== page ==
Bristol Horn Youth Concern is creating the next generation of leaders in Bristol

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Bristol Post 16:18 PM, 25.11.2018

“We are here, we can represent ourselves, we can speak for ourselves”.                    A groundbreaking youth organization is making great strides with young people in the inner city.

Bristol Horn Youth Concern uses sport as a vehicle to educate young people on the danger of knife crime, gangs, sexual health and to provide a springboard to release their aspiration.

They have a long-term vision of creating a new generation of leaders for the city.

The project was founded in 2012 by seven staff of volunteers. They work with young people aged 13-19, who are mainly from BAME communities.

The organisation receives funding from a number of sources including Public Health England, Youth Offending Team, and Creative Youth Network, who have acquired the contract to run youth services in the city.

They meet twice a week to deliver basketball and football session at St Paul’s Academy and City Academy.

Youth leader and co-founder Khalil Aden Abdi said: “We want these young people to become the future leaders of the city. Doctors, nurses, lawyers, and politicians.

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“Our aim is to raise their aspirations.”

What is different about the project for Khalil is the genuine traction they have in the inner city area. The workers are local, live in the area in which they operate, are from those communities, and have an established relationship.

“We know the young people, and we talk to them where they are. We do outreach to bring them here. Most wouldn’t come into the sport centre unless we got them here.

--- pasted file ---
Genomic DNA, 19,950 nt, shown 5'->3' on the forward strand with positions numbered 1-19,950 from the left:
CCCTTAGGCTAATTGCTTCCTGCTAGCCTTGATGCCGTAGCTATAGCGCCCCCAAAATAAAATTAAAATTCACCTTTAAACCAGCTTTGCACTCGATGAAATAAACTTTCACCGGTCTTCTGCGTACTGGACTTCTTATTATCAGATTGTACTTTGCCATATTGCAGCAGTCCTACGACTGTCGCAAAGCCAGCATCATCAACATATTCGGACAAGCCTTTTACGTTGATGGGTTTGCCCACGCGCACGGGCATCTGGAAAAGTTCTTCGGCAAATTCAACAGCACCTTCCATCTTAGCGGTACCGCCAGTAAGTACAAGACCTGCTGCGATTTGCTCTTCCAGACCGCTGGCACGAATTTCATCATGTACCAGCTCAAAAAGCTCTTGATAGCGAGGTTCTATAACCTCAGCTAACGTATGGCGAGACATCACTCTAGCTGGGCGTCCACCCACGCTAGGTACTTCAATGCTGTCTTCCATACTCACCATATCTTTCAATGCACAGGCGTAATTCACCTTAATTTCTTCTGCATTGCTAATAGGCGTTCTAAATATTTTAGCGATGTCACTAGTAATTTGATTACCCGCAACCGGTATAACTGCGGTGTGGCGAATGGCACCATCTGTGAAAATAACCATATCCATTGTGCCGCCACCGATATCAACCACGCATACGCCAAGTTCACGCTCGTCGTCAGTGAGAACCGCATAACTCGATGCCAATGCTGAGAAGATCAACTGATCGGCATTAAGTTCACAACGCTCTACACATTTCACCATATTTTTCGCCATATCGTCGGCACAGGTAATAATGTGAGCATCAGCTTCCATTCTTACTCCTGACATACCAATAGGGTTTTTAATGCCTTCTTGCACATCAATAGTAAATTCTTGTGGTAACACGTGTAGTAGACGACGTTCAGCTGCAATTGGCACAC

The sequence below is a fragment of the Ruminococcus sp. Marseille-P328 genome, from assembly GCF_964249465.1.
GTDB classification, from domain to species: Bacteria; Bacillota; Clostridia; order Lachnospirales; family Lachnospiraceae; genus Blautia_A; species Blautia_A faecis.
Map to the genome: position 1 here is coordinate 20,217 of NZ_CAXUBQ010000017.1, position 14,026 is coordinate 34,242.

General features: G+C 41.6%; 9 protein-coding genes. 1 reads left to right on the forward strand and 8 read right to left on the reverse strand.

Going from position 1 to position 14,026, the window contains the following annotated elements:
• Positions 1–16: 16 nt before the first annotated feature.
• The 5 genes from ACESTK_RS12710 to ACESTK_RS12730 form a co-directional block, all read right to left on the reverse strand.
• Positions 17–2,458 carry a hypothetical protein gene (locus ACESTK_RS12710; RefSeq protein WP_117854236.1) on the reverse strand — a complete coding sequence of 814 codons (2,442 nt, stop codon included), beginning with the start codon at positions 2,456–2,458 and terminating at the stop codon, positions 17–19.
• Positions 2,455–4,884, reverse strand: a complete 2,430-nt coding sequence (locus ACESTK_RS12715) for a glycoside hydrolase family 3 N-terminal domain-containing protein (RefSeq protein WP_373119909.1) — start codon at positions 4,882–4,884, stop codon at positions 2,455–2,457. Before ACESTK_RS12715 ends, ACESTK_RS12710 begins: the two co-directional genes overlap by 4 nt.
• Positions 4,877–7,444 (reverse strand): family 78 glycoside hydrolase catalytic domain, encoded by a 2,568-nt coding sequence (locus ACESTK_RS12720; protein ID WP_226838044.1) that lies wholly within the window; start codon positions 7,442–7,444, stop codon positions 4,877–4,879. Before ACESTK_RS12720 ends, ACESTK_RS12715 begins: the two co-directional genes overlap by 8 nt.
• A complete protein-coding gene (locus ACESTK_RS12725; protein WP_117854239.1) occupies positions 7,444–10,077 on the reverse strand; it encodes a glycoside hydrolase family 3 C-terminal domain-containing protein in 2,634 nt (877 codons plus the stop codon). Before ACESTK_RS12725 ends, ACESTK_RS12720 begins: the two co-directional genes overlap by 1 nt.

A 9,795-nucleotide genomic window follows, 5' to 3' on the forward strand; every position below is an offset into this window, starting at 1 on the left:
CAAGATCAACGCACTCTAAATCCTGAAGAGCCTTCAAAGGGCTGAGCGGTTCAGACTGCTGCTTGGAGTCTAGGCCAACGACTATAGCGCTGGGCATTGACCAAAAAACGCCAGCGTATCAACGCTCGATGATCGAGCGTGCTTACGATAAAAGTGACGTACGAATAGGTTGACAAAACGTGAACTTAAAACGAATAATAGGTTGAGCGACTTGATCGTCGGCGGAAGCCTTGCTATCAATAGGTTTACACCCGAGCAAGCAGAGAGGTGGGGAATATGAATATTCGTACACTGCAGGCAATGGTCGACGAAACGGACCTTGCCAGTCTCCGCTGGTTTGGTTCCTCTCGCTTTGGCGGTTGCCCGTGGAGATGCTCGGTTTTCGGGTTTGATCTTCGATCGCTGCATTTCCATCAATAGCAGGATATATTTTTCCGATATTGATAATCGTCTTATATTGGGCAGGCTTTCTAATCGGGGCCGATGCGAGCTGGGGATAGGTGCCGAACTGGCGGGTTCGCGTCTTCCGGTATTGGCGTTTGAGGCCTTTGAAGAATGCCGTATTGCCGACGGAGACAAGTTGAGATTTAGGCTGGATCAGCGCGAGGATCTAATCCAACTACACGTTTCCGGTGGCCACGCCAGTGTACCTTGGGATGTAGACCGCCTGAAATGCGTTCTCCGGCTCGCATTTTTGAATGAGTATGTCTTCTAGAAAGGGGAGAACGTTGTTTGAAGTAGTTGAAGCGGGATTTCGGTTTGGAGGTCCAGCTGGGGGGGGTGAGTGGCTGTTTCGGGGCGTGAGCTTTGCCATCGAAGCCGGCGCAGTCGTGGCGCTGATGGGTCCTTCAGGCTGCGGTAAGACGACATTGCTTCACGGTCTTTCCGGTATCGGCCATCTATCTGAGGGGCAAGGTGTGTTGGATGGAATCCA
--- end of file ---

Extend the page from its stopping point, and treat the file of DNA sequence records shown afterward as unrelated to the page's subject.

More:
“Obesity is a big issue for young people, and many are overweight as struggle to access quality sport activity. We provide that, and this is one of the most popular services in the area.”

Bringing young people together and strengthening their identity is a vital component for the organisation, but so is broadening their horizons.

Khalil said: “Some young people have never been outside this area. They feel secure in a certain part of the city. They feel scared to go beyond that.


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“By working with other organisations we are linking them to The Station in centre, but also have plans to take the group to parts of north and south Bristol. It’s important to connect to these other areas.”

The area around St Pauls and Easton, where the majority of young people at the session are from, is multicultural, but less so the estates of the north and south Bristol, and Khalil wants to encourage a cultural exchange.

“We need to overcome racism in this city, and starting with young people. Sport is a good way to do this. We hope to hold a tournament where we can invite groups from all over the city.”

Bristol Horn Youth Concern
“It is important for our young people to meet these other kids from different areas.”

Bristol Youth Concern want to spread a positive message about young people.

Khalil feels that sometimes press coverage doesn’t help.

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He said: “The media often only come here when something bad happens. We want to see some success stories from our young people.

“Lots of them are now working in the city centre. They are becoming educated and supported to the next step. Young people from our community want to read stories about this. We are so pleased the Bristol Post is paying attention to us these days.”

Khalil sees positive progress in the tone and amount of emphasis on Asian and Caribbean communities, but feels there is still more work to be done for the Somali community.

“We are here, we can represent ourselves, we can speak for ourselves.”

Bristol Youth Concern are always welcome for new members. Sessions are:

Fridays 5:30 – 7:30 -St Pauls

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